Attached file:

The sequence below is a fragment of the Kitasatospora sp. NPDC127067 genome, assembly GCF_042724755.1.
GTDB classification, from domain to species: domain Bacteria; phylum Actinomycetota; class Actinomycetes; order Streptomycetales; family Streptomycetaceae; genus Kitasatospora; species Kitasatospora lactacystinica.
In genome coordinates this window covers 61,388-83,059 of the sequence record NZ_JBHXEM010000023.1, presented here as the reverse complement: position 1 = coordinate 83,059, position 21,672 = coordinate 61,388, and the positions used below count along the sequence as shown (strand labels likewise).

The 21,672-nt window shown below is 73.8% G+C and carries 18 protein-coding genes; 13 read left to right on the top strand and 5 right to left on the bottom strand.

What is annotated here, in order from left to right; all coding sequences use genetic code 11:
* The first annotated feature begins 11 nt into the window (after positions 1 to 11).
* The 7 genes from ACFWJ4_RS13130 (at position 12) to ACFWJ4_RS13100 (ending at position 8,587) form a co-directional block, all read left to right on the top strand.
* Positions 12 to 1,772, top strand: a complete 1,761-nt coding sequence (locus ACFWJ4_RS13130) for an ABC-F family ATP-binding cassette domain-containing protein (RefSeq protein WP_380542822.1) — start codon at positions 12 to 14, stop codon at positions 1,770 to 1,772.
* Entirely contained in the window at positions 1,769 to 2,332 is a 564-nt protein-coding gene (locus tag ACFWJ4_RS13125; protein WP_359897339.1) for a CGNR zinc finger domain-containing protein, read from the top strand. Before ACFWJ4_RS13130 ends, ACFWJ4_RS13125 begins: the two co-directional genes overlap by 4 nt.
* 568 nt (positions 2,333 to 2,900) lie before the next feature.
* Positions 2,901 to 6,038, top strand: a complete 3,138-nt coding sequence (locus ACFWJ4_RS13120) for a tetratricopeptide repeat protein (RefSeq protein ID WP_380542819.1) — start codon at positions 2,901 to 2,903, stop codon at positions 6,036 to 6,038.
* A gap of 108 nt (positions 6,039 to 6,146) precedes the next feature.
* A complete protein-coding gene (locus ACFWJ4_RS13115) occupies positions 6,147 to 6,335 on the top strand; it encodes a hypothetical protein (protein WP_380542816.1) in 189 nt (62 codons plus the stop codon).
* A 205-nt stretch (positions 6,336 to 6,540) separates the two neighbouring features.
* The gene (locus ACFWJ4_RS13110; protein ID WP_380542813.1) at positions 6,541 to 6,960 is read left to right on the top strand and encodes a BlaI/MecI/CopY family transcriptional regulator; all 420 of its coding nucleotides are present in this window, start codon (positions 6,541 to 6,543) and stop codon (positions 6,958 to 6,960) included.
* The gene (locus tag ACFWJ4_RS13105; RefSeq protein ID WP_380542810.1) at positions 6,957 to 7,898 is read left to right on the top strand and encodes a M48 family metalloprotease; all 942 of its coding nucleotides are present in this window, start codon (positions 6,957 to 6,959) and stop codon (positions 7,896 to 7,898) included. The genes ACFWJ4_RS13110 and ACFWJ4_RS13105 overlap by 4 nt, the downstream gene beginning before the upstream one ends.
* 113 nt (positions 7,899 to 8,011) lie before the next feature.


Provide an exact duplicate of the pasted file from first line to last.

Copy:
The sequence below is a fragment of the Kitasatospora sp. NPDC127067 genome, assembly GCF_042724755.1.
GTDB classification, from domain to species: domain Bacteria; phylum Actinomycetota; class Actinomycetes; order Streptomycetales; family Streptomycetaceae; genus Kitasatospora; species Kitasatospora lactacystinica.
In genome coordinates this window covers 61,388-83,059 of the sequence record NZ_JBHXEM010000023.1, presented here as the reverse complement: position 1 = coordinate 83,059, position 21,672 = coordinate 61,388, and the positions used below count along the sequence as shown (strand labels likewise).

The 21,672-nt window shown below is 73.8% G+C and carries 18 protein-coding genes; 13 read left to right on the top strand and 5 right to left on the bottom strand.

What is annotated here, in order from left to right; all coding sequences use genetic code 11:
* The first annotated feature begins 11 nt into the window (after positions 1 to 11).
* The 7 genes from ACFWJ4_RS13130 (at position 12) to ACFWJ4_RS13100 (ending at position 8,587) form a co-directional block, all read left to right on the top strand.
* Positions 12 to 1,772, top strand: a complete 1,761-nt coding sequence (locus ACFWJ4_RS13130) for an ABC-F family ATP-binding cassette domain-containing protein (RefSeq protein WP_380542822.1) — start codon at positions 12 to 14, stop codon at positions 1,770 to 1,772.
* Entirely contained in the window at positions 1,769 to 2,332 is a 564-nt protein-coding gene (locus tag ACFWJ4_RS13125; protein WP_359897339.1) for a CGNR zinc finger domain-containing protein, read from the top strand. Before ACFWJ4_RS13130 ends, ACFWJ4_RS13125 begins: the two co-directional genes overlap by 4 nt.
* 568 nt (positions 2,333 to 2,900) lie before the next feature.
* Positions 2,901 to 6,038, top strand: a complete 3,138-nt coding sequence (locus ACFWJ4_RS13120) for a tetratricopeptide repeat protein (RefSeq protein ID WP_380542819.1) — start codon at positions 2,901 to 2,903, stop codon at positions 6,036 to 6,038.
* A gap of 108 nt (positions 6,039 to 6,146) precedes the next feature.
* A complete protein-coding gene (locus ACFWJ4_RS13115) occupies positions 6,147 to 6,335 on the top strand; it encodes a hypothetical protein (protein WP_380542816.1) in 189 nt (62 codons plus the stop codon).
* A 205-nt stretch (positions 6,336 to 6,540) separates the two neighbouring features.
* The gene (locus ACFWJ4_RS13110; protein ID WP_380542813.1) at positions 6,541 to 6,960 is read left to right on the top strand and encodes a BlaI/MecI/CopY family transcriptional regulator; all 420 of its coding nucleotides are present in this window, start codon (positions 6,541 to 6,543) and stop codon (positions 6,958 to 6,960) included.
* The gene (locus tag ACFWJ4_RS13105; RefSeq protein ID WP_380542810.1) at positions 6,957 to 7,898 is read left to right on the top strand and encodes a M48 family metalloprotease; all 942 of its coding nucleotides are present in this window, start codon (positions 6,957 to 6,959) and stop codon (positions 7,896 to 7,898) included. The genes ACFWJ4_RS13110 and ACFWJ4_RS13105 overlap by 4 nt, the downstream gene beginning before the upstream one ends.
* 113 nt (positions 7,899 to 8,011) lie before the next feature.